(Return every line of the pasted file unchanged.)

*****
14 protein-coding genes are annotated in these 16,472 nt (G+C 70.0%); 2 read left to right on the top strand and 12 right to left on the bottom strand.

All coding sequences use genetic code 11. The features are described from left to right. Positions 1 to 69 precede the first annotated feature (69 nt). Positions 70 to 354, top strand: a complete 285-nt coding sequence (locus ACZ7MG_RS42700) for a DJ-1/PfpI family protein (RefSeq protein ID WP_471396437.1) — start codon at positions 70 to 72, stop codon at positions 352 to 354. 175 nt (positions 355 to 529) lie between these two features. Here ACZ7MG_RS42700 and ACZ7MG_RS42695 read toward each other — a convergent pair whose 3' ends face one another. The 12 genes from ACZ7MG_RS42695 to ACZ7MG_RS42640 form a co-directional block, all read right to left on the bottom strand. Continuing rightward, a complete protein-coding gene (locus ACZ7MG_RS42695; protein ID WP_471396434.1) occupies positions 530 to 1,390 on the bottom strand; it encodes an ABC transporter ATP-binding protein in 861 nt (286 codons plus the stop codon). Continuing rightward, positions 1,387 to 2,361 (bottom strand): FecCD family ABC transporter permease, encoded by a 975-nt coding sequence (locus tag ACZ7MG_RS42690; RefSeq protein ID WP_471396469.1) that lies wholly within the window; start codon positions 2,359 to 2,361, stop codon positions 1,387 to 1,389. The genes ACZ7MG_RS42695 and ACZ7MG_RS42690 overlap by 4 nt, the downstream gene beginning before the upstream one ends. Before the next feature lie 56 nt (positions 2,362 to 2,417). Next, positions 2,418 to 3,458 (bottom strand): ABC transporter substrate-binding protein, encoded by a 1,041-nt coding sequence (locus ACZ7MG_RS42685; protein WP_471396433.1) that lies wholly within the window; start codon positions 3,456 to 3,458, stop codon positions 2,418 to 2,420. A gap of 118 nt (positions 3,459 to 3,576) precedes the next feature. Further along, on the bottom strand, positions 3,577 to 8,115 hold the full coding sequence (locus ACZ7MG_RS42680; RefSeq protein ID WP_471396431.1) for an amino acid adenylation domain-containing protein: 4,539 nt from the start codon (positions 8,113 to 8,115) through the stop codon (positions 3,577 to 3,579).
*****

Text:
14 protein-coding genes are annotated in these 16,472 nt (G+C 70.0%); 2 read left to right on the top strand and 12 right to left on the bottom strand.

All coding sequences use genetic code 11. The features are described from left to right. Positions 1 to 69 precede the first annotated feature (69 nt). Positions 70 to 354, top strand: a complete 285-nt coding sequence (locus ACZ7MG_RS42700) for a DJ-1/PfpI family protein (RefSeq protein ID WP_471396437.1) — start codon at positions 70 to 72, stop codon at positions 352 to 354. 175 nt (positions 355 to 529) lie between these two features. Here ACZ7MG_RS42700 and ACZ7MG_RS42695 read toward each other — a convergent pair whose 3' ends face one another. The 12 genes from ACZ7MG_RS42695 to ACZ7MG_RS42640 form a co-directional block, all read right to left on the bottom strand. Continuing rightward, a complete protein-coding gene (locus ACZ7MG_RS42695; protein ID WP_471396434.1) occupies positions 530 to 1,390 on the bottom strand; it encodes an ABC transporter ATP-binding protein in 861 nt (286 codons plus the stop codon). Continuing rightward, positions 1,387 to 2,361 (bottom strand): FecCD family ABC transporter permease, encoded by a 975-nt coding sequence (locus tag ACZ7MG_RS42690; RefSeq protein ID WP_471396469.1) that lies wholly within the window; start codon positions 2,359 to 2,361, stop codon positions 1,387 to 1,389. The genes ACZ7MG_RS42695 and ACZ7MG_RS42690 overlap by 4 nt, the downstream gene beginning before the upstream one ends. Before the next feature lie 56 nt (positions 2,362 to 2,417). Next, positions 2,418 to 3,458 (bottom strand): ABC transporter substrate-binding protein, encoded by a 1,041-nt coding sequence (locus ACZ7MG_RS42685; protein WP_471396433.1) that lies wholly within the window; start codon positions 3,456 to 3,458, stop codon positions 2,418 to 2,420. A gap of 118 nt (positions 3,459 to 3,576) precedes the next feature. Further along, on the bottom strand, positions 3,577 to 8,115 hold the full coding sequence (locus ACZ7MG_RS42680; RefSeq protein ID WP_471396431.1) for an amino acid adenylation domain-containing protein: 4,539 nt from the start codon (positions 8,113 to 8,115) through the stop codon (positions 3,577 to 3,579).